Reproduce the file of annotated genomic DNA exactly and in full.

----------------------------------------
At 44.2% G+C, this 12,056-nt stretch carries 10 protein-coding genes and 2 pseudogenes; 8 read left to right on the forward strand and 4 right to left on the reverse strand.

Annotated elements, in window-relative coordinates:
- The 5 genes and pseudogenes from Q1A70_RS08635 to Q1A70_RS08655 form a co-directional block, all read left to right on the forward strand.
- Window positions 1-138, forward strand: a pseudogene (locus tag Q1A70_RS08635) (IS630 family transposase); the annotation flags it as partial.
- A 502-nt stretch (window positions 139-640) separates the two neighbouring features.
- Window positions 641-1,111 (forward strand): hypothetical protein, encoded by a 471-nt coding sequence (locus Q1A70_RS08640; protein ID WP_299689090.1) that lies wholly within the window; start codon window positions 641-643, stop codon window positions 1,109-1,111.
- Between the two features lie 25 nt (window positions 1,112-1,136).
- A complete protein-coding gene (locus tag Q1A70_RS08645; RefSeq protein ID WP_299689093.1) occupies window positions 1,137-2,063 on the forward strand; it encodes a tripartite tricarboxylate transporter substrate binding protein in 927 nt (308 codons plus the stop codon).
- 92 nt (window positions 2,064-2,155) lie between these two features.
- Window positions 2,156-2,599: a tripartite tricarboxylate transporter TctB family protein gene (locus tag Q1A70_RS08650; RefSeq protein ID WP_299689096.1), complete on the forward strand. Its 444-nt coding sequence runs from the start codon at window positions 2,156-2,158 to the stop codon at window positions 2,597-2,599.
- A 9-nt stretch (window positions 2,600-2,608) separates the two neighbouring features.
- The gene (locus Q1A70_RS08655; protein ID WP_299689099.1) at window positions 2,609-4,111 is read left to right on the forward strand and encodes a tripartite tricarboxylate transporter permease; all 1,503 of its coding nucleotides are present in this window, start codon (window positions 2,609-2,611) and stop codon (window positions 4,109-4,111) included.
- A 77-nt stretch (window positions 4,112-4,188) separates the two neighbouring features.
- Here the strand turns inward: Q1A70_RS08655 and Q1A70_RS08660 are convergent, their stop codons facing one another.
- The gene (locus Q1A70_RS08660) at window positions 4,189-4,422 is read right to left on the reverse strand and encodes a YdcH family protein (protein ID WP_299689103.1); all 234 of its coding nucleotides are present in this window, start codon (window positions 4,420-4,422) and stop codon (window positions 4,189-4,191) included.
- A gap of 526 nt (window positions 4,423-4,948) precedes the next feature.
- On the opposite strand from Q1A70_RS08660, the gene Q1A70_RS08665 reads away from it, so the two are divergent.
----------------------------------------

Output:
At 44.2% G+C, this 12,056-nt stretch carries 10 protein-coding genes and 2 pseudogenes; 8 read left to right on the forward strand and 4 right to left on the reverse strand.

Annotated elements, in window-relative coordinates:
- The 5 genes and pseudogenes from Q1A70_RS08635 to Q1A70_RS08655 form a co-directional block, all read left to right on the forward strand.
- Window positions 1-138, forward strand: a pseudogene (locus tag Q1A70_RS08635) (IS630 family transposase); the annotation flags it as partial.
- A 502-nt stretch (window positions 139-640) separates the two neighbouring features.
- Window positions 641-1,111 (forward strand): hypothetical protein, encoded by a 471-nt coding sequence (locus Q1A70_RS08640; protein ID WP_299689090.1) that lies wholly within the window; start codon window positions 641-643, stop codon window positions 1,109-1,111.
- Between the two features lie 25 nt (window positions 1,112-1,136).
- A complete protein-coding gene (locus tag Q1A70_RS08645; RefSeq protein ID WP_299689093.1) occupies window positions 1,137-2,063 on the forward strand; it encodes a tripartite tricarboxylate transporter substrate binding protein in 927 nt (308 codons plus the stop codon).
- 92 nt (window positions 2,064-2,155) lie between these two features.
- Window positions 2,156-2,599: a tripartite tricarboxylate transporter TctB family protein gene (locus tag Q1A70_RS08650; RefSeq protein ID WP_299689096.1), complete on the forward strand. Its 444-nt coding sequence runs from the start codon at window positions 2,156-2,158 to the stop codon at window positions 2,597-2,599.
- A 9-nt stretch (window positions 2,600-2,608) separates the two neighbouring features.
- The gene (locus Q1A70_RS08655; protein ID WP_299689099.1) at window positions 2,609-4,111 is read left to right on the forward strand and encodes a tripartite tricarboxylate transporter permease; all 1,503 of its coding nucleotides are present in this window, start codon (window positions 2,609-2,611) and stop codon (window positions 4,109-4,111) included.
- A 77-nt stretch (window positions 4,112-4,188) separates the two neighbouring features.
- Here the strand turns inward: Q1A70_RS08655 and Q1A70_RS08660 are convergent, their stop codons facing one another.
- The gene (locus Q1A70_RS08660) at window positions 4,189-4,422 is read right to left on the reverse strand and encodes a YdcH family protein (protein ID WP_299689103.1); all 234 of its coding nucleotides are present in this window, start codon (window positions 4,420-4,422) and stop codon (window positions 4,189-4,191) included.
- A gap of 526 nt (window positions 4,423-4,948) precedes the next feature.
- On the opposite strand from Q1A70_RS08660, the gene Q1A70_RS08665 reads away from it, so the two are divergent.